Building Enterprise Grade Files Shares in Azure

Creating Capacity Pools & Volumes in Azure NetApp Files

This weeks post is going to be covering the creation of Azure NetApp Files (ANF) capacity pools and volumes. I’ll assume that you’ve already registered the resource provider and created your ANF account. If not, you might want to have a read of this post Getting Started with Azure NetApp Files.

Storage Concepts

Understanding the storage hierarchy in Azure NetApp Files is important as it will allow you to choose the correct storage to meet your demands. Within your subscription you create you ANF account(s). Within your ANF account(s) your create your capacity pools and your volumes.

Capacity pools – There are three service levels (SKU’s) available in ANF, Standard, Premium and Ultra, these are set at the capacity pool level, with each delivering different throughput. For more information on those performance tiers please have a look at the Microsoft docs page here. The important thing to understand is that ANF is billed on capacity pool size, so once you have built your first capacity pool, you will start to be charged Azure consumption. Currently, the minimum capacity pool size is 4 TiB, capacity pools can be expanded in 1 TiB increments. Once you have created your capacity pool(s), you can then build your volumes.

Volumes – You create your ANF volumes within your capacity pools. Volumes can be created using NFS or SMB protocols and use the capacity available within the pool. You can also create dual-protocol volumes with support for LDAP user mapping. Once your volumes have been created you use the mount paths supplied to connect them to your hosts.

To allow you to understand the ANF storage hierarchy I have included a diagram below.

Source: Microsoft

Creating a Capacity Pool

You can use various methods to create capacity pools or volumes, for the purpose of this article we will be using the Azure portal.

  1. To create a capacity, open up the Azure portal and browse to the ANF blade, select Capacity pools

2. In the Capacity pool blade click Add pool

3. In the New capacity pool blade configure Name, choose service level and the size of the pool and set the QoS to either Manual or Auto. Once done, click Create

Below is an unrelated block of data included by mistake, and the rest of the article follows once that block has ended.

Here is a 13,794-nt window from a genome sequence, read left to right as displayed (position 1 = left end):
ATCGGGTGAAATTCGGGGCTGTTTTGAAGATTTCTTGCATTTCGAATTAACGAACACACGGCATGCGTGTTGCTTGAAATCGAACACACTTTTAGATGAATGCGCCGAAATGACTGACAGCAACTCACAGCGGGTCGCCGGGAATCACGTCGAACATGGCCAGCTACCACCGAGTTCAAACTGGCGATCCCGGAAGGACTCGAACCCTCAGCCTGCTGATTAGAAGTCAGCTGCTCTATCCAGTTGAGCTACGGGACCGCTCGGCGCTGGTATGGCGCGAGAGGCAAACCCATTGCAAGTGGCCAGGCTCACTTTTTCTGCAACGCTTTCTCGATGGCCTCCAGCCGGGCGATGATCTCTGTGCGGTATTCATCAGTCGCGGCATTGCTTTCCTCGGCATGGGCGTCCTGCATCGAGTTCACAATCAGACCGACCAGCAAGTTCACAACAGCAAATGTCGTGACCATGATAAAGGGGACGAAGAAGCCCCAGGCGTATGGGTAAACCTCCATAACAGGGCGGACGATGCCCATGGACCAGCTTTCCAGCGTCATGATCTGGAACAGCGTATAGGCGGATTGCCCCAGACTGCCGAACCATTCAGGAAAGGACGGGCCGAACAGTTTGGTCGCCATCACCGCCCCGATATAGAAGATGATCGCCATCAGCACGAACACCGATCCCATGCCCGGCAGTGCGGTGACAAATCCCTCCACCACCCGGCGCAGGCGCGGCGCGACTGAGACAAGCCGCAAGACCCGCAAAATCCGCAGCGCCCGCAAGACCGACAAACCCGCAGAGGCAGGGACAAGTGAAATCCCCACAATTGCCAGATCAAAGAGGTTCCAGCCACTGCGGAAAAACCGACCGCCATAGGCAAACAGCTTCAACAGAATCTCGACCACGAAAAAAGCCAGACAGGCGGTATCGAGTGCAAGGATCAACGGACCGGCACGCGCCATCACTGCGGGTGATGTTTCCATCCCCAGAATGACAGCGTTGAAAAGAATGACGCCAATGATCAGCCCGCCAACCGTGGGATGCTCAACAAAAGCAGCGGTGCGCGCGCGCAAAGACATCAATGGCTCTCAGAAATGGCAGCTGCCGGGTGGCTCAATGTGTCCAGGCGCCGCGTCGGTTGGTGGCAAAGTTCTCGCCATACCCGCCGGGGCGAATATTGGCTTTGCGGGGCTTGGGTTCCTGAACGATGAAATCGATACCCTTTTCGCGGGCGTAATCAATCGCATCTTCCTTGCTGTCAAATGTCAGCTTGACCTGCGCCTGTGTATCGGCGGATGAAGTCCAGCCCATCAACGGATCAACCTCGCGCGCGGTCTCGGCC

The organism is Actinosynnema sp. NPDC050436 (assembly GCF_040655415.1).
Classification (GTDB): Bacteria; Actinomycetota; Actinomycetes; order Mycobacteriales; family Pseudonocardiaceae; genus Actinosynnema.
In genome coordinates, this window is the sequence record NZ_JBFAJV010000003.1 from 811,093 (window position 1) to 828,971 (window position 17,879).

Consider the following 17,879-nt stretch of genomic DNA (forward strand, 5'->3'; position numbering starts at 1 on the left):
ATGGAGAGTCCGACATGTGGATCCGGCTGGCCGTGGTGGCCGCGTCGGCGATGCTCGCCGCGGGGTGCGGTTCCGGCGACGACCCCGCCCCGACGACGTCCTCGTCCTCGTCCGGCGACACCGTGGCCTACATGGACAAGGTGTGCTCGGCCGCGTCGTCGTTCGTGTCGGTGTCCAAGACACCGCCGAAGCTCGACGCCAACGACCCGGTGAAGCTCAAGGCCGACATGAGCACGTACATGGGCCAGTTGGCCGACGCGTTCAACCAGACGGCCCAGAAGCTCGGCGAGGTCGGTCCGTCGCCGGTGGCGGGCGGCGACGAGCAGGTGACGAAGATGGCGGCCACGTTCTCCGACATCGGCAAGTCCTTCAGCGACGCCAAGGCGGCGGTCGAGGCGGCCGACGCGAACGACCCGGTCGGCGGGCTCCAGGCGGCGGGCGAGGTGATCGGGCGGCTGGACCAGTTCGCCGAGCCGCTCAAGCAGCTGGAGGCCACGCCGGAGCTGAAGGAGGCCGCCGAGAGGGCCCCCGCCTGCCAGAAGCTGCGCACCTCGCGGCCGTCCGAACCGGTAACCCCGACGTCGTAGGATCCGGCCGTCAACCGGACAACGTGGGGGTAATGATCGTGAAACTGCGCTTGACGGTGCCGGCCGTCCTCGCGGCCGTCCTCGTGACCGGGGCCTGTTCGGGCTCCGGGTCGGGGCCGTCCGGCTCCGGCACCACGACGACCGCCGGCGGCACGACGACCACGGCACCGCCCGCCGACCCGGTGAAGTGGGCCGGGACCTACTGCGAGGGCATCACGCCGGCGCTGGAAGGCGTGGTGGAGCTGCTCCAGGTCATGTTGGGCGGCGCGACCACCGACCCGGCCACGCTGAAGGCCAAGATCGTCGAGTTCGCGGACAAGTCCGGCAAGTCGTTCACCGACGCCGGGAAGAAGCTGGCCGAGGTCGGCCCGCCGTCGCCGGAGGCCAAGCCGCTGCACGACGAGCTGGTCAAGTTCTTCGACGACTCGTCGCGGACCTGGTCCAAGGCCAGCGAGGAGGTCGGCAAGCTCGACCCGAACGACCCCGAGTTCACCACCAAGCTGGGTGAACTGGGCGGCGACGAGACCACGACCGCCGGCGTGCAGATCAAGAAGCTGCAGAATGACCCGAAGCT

4. You have now built a capacity pool

Creating a Volume
  1. As mentioned earlier in this article, you can create a volume using either NFS, SMB or a dual-protocol volume. For this exercise we are going to creating a volume using the NFS protocol.

To create a volume, open up the Azure portal and browse to the ANF blade, select Volumes

2. In the Volume blade click Add Volume

3. Complete the basic settings, Volume name, select capacity pool, set the volume Quota and choose the VNet and Delegated subnet.

4. On the next tab select the protocol you want to use, for the purpose of this article we will choose NFS. Set the name of the File path, the version of the protocol you want to use and set your export policy.

5. Next, set your resource tags, remember to always set tags as these will prove to be very useful down the line, e.g extrapolating billing information.

6. Once completed click Create

7. After a few minutes your volume will have been created.


I hope that the sections above have shown you how easy it is to create Capacity Pools and Volumes in Azure NetApp Files and how simplistic the service. This is were I feel the brilliance of ANF lies in its simplicity and how easy it is to create and deploy resources. The ANF service is constantly being updated and improved by Microsoft, to see whats new with ANF check the link here. If you would like to learn more about Azure NetApp Files, check out the Microsoft docs pages here. To start mounting your enterprise grade file shares check out the next article in this series here.

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